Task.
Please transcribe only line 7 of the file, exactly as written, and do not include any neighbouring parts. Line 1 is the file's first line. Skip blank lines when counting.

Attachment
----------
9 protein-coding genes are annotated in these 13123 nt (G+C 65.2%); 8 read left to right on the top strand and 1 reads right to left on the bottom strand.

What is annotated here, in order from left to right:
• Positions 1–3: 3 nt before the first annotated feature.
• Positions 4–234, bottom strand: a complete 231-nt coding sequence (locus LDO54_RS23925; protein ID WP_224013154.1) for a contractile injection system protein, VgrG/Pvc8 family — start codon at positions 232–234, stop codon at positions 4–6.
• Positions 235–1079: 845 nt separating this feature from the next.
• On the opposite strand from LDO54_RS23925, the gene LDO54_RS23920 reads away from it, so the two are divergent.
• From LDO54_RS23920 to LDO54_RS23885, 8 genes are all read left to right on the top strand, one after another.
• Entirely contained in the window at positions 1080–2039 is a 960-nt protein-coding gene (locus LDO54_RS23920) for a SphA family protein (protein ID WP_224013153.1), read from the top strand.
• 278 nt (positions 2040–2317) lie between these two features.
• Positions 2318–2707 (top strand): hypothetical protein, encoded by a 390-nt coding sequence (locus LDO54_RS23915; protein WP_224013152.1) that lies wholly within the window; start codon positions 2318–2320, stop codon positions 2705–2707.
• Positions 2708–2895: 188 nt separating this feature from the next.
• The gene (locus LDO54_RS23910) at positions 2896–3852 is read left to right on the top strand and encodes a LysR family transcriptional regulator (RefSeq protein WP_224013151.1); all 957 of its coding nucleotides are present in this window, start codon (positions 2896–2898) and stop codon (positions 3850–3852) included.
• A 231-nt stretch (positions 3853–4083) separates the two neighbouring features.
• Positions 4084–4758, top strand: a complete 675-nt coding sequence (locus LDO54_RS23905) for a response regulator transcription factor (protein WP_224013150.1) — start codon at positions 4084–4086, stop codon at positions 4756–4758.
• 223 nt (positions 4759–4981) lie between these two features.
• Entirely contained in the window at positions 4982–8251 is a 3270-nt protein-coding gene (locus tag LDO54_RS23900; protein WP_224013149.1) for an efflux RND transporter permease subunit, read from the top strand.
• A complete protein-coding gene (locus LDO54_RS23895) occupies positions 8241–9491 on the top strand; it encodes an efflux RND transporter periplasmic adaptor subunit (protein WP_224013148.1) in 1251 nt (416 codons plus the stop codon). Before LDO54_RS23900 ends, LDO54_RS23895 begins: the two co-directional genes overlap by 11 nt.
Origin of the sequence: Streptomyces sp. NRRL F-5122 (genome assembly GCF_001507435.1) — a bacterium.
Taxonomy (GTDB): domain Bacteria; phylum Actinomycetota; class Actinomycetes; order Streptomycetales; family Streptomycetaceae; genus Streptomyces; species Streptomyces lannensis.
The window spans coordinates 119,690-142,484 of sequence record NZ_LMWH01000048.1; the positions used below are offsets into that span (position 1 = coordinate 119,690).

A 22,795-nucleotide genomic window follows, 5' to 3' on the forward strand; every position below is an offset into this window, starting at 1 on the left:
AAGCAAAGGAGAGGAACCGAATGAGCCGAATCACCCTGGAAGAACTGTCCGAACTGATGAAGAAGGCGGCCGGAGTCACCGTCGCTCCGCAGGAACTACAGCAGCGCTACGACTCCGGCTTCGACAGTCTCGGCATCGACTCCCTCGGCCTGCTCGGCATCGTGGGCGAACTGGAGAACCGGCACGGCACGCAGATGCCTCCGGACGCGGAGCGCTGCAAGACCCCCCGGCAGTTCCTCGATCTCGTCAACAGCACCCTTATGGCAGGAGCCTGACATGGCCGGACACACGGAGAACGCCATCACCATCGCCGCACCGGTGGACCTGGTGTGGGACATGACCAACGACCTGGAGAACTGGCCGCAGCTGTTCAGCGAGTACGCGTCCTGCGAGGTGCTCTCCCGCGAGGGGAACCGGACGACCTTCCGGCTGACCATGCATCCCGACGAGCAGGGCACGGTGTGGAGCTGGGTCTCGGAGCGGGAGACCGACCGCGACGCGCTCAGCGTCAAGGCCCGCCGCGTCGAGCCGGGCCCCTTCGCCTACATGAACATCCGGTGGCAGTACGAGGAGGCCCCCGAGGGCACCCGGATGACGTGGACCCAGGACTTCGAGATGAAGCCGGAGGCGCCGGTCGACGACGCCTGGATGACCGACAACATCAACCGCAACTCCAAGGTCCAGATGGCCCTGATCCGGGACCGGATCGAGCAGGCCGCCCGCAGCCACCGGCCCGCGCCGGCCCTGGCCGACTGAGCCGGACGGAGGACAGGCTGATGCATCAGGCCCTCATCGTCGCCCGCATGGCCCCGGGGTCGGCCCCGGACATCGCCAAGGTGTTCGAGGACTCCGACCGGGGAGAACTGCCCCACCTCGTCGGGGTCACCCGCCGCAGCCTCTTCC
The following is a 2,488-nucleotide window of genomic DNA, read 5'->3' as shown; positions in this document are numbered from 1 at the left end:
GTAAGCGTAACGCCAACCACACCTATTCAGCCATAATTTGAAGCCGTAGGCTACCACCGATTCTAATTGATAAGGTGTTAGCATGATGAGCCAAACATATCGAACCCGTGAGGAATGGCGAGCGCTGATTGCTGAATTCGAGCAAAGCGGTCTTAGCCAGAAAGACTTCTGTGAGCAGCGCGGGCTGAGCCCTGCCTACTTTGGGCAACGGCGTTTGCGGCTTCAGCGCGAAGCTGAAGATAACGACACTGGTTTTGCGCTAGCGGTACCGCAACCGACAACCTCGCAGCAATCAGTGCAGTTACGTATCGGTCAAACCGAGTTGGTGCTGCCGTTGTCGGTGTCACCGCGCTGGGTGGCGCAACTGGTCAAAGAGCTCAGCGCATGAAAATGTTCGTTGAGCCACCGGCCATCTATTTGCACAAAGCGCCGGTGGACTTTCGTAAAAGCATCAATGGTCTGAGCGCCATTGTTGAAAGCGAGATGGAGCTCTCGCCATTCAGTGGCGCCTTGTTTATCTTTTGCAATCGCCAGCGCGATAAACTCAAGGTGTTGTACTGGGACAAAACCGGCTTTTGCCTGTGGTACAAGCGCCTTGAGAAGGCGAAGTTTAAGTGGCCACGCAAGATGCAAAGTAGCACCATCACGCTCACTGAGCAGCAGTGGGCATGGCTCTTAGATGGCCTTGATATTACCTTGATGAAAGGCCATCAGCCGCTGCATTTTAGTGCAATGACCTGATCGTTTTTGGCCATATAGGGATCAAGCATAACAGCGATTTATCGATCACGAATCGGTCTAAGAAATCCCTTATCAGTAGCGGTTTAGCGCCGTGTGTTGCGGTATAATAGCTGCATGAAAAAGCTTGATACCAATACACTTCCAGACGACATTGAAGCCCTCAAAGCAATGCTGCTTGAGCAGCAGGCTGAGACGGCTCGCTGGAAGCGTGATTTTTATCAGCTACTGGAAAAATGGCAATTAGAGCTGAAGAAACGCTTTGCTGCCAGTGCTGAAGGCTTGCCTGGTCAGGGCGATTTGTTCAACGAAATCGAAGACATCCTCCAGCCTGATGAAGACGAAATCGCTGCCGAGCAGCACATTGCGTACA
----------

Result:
• From LDO54_RS23920 to LDO54_RS23885, 8 genes are all read left to right on the top strand, one after another.